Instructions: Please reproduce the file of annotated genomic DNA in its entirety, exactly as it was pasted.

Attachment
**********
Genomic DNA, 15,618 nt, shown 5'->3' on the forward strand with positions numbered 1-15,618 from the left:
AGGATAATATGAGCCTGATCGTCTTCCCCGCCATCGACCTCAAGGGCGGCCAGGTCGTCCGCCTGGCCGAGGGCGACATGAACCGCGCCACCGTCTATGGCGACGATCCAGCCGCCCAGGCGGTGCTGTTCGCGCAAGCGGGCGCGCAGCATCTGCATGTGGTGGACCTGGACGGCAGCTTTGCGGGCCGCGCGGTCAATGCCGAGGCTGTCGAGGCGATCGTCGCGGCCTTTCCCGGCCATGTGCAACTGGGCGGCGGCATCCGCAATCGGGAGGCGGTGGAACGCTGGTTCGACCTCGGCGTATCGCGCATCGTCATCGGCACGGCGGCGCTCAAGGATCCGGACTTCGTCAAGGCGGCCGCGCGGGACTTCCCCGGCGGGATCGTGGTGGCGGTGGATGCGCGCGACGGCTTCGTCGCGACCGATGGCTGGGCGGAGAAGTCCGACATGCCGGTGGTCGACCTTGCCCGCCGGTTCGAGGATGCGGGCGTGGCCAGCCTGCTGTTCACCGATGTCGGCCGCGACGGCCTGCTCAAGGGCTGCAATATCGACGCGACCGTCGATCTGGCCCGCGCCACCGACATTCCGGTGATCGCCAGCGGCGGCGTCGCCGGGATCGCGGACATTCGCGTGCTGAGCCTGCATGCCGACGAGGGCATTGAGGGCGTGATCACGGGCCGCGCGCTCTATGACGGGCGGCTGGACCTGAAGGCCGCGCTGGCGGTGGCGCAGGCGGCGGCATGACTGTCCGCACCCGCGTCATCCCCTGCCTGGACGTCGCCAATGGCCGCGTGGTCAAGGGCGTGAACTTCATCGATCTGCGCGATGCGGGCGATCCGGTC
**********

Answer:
Genomic DNA, 15,618 nt, shown 5'->3' on the forward strand with positions numbered 1-15,618 from the left:
AGGATAATATGAGCCTGATCGTCTTCCCCGCCATCGACCTCAAGGGCGGCCAGGTCGTCCGCCTGGCCGAGGGCGACATGAACCGCGCCACCGTCTATGGCGACGATCCAGCCGCCCAGGCGGTGCTGTTCGCGCAAGCGGGCGCGCAGCATCTGCATGTGGTGGACCTGGACGGCAGCTTTGCGGGCCGCGCGGTCAATGCCGAGGCTGTCGAGGCGATCGTCGCGGCCTTTCCCGGCCATGTGCAACTGGGCGGCGGCATCCGCAATCGGGAGGCGGTGGAACGCTGGTTCGACCTCGGCGTATCGCGCATCGTCATCGGCACGGCGGCGCTCAAGGATCCGGACTTCGTCAAGGCGGCCGCGCGGGACTTCCCCGGCGGGATCGTGGTGGCGGTGGATGCGCGCGACGGCTTCGTCGCGACCGATGGCTGGGCGGAGAAGTCCGACATGCCGGTGGTCGACCTTGCCCGCCGGTTCGAGGATGCGGGCGTGGCCAGCCTGCTGTTCACCGATGTCGGCCGCGACGGCCTGCTCAAGGGCTGCAATATCGACGCGACCGTCGATCTGGCCCGCGCCACCGACATTCCGGTGATCGCCAGCGGCGGCGTCGCCGGGATCGCGGACATTCGCGTGCTGAGCCTGCATGCCGACGAGGGCATTGAGGGCGTGATCACGGGCCGCGCGCTCTATGACGGGCGGCTGGACCTGAAGGCCGCGCTGGCGGTGGCGCAGGCGGCGGCATGACTGTCCGCACCCGCGTCATCCCCTGCCTGGACGTCGCCAATGGCCGCGTGGTCAAGGGCGTGAACTTCATCGATCTGCGCGATGCGGGCGATCCGGTC